To best understand how much pressure and stress can be caused by someone with authority, allow me to recount a personal experience. Sweating, I stood at attention in front of the flight Captain and my training instructor Staff Sergeant Garr. I wasn’t quite sure how I got here, and now I was being asked to lie to the highest ranking officer I had ever met. Two choices were available to me, lie and take ownership of the mistake, or stand by my principles and suffer the consequences. Let us start a little farther back in the story. I had joined the Air Force in May of 2004, and that same month I was sent to the Military Entrance Processing Station in Minneapolis, MN. This is where you are put through a battery of tests, ranging from tests measuring your physical capabilities to your ability to read aloud. It takes place over 2 days, and upon successful completion you are flown to San Antonio, TX to enter Basic Military Training.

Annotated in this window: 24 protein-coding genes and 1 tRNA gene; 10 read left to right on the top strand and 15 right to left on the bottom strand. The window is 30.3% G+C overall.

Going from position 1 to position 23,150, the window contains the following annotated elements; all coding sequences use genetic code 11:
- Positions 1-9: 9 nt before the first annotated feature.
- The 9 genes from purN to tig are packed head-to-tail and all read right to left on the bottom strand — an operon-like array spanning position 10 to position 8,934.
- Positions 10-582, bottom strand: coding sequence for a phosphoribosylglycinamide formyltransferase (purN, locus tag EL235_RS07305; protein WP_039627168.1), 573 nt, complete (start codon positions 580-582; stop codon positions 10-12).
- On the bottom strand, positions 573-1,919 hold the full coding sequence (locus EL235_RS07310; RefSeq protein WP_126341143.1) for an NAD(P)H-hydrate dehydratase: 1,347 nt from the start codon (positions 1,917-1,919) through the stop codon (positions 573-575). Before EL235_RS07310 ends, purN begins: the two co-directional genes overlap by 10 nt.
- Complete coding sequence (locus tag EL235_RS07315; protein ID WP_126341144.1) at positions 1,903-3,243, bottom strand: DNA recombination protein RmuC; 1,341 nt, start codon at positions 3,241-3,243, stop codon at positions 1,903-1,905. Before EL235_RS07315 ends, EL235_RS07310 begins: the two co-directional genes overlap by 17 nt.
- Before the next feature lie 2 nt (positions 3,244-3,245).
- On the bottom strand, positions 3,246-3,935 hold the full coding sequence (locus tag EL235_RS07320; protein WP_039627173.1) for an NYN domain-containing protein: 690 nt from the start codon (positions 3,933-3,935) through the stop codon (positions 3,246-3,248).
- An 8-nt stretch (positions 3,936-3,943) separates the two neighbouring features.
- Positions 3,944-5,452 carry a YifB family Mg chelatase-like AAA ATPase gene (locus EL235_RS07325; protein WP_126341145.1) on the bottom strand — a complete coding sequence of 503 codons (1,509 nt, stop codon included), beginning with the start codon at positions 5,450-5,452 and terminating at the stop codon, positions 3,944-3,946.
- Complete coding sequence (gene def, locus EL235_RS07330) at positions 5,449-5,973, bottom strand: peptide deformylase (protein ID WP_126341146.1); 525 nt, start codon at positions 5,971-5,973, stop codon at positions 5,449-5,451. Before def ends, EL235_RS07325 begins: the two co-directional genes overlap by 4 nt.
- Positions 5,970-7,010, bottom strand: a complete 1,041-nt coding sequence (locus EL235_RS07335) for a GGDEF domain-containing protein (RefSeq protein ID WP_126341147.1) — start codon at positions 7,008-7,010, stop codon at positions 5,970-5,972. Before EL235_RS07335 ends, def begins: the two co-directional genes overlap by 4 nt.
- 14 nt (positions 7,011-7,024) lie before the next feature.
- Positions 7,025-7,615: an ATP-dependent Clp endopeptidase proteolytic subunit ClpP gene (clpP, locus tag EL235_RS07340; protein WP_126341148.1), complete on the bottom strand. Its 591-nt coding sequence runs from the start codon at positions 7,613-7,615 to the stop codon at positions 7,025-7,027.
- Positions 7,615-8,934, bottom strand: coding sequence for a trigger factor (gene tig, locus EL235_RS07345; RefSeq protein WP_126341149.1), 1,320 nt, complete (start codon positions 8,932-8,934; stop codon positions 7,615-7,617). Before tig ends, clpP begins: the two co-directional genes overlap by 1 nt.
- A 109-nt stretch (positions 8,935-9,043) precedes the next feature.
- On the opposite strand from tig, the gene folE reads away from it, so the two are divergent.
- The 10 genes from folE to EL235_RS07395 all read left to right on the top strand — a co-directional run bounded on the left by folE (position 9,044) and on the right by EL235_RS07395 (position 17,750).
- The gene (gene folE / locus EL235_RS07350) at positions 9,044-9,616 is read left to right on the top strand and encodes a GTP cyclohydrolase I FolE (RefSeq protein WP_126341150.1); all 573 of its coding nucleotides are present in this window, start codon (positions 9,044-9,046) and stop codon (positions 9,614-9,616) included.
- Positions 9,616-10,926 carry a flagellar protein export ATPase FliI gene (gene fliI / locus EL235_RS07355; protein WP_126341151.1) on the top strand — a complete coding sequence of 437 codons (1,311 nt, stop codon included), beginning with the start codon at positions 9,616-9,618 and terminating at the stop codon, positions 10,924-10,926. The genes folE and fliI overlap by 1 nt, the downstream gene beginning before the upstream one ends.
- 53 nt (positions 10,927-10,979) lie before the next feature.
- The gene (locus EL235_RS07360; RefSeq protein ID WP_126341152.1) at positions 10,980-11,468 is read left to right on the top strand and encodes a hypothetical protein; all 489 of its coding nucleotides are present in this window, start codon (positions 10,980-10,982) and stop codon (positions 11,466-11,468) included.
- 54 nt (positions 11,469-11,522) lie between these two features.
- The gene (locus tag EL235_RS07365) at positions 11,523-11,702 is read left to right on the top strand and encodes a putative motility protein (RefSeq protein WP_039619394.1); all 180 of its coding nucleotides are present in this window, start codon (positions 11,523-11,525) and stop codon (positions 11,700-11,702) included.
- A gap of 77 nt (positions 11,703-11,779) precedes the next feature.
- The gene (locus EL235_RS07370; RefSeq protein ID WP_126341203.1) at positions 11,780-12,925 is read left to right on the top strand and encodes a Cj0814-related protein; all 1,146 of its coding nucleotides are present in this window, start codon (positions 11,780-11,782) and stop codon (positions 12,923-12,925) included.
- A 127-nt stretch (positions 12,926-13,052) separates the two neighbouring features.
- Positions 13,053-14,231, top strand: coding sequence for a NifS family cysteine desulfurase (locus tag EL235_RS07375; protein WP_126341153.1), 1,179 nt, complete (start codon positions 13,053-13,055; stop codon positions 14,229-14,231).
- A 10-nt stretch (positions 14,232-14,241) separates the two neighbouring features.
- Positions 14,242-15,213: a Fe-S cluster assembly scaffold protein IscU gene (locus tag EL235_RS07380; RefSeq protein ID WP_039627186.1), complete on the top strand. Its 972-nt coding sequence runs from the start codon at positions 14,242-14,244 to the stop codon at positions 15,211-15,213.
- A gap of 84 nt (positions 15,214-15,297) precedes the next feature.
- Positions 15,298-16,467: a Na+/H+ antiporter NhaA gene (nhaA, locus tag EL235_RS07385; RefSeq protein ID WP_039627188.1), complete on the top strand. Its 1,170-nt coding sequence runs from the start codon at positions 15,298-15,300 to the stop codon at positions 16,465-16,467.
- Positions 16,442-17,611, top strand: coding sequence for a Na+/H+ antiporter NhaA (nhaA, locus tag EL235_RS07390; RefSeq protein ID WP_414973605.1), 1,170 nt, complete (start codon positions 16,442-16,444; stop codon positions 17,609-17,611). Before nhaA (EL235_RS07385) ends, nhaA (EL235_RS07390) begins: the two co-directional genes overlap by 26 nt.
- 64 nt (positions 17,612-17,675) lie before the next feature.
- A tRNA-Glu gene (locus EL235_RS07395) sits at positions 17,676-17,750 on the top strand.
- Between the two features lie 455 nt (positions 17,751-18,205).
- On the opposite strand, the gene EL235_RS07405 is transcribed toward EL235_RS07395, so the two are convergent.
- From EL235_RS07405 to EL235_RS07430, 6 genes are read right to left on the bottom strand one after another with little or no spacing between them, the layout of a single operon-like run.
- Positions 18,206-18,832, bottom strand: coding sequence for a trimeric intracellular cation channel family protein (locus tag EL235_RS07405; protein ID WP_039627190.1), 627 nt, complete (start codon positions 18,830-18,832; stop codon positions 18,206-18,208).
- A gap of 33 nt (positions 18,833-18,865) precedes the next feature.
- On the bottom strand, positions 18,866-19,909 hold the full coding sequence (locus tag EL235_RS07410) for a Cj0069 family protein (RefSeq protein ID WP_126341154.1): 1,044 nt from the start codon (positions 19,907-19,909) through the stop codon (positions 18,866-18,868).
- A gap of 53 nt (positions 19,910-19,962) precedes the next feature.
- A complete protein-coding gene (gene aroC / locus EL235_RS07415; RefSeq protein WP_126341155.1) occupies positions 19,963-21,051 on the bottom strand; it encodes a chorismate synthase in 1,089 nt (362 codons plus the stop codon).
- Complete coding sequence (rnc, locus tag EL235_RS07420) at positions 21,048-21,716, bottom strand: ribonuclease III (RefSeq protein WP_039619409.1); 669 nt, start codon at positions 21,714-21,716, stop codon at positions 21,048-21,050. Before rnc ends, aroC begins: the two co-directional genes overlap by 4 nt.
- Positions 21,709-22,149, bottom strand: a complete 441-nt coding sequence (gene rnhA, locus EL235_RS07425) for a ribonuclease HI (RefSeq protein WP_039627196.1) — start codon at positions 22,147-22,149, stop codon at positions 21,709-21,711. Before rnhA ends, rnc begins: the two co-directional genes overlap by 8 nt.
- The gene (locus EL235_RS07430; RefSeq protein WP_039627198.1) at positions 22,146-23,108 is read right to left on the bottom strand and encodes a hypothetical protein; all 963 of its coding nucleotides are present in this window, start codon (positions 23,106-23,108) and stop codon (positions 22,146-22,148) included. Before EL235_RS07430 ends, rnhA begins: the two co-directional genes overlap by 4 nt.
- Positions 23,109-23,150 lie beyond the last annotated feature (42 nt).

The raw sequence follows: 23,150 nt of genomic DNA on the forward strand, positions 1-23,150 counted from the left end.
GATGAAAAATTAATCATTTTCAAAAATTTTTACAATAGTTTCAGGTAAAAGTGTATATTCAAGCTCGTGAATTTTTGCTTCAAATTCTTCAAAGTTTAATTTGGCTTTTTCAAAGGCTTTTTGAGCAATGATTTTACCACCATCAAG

Here, in BMT, I found myself, weeks later, being questioned by my Training Instructor about a discrepancy in my medical records. There is a test that is done before you leave for BMT, a simple test that measures your ability to lift deadweight from the ground to above your head, known as the X-Factor. SSgt Garr h...
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...xander, and Stephen Reicher. “Beyond Stanford: Questioning a role-based explanation of tyranny.” Bulletin of the Society of Personality and Social Psychology. 18 (2003): 22-25.
Milgram, Stanley. “The Perils of Obedience.” Writing and Reading Across the Curriculum”. 9th ed. Ed. Laurence Behrens and Leonard Rose. New York: Longman, 2005. 313-324.
Szegedy-Maszak, Marianne. “The Abu Ghraib Prison Scandal: Sources of Sadism.” Writing and Reading Across the Curriculum”. 9th ed. Ed. Laurence Behrens and Leonard Rose. New York:Longman, 2005. 302-304.
Zimbardo, Philip G. “The Stanford Prison Experiment.” Writing and Reading Across the Curriculum”. 9th ed. Ed. Laurence Behrens and Leonard Rose. New York: Longman, 2005. 344-355.
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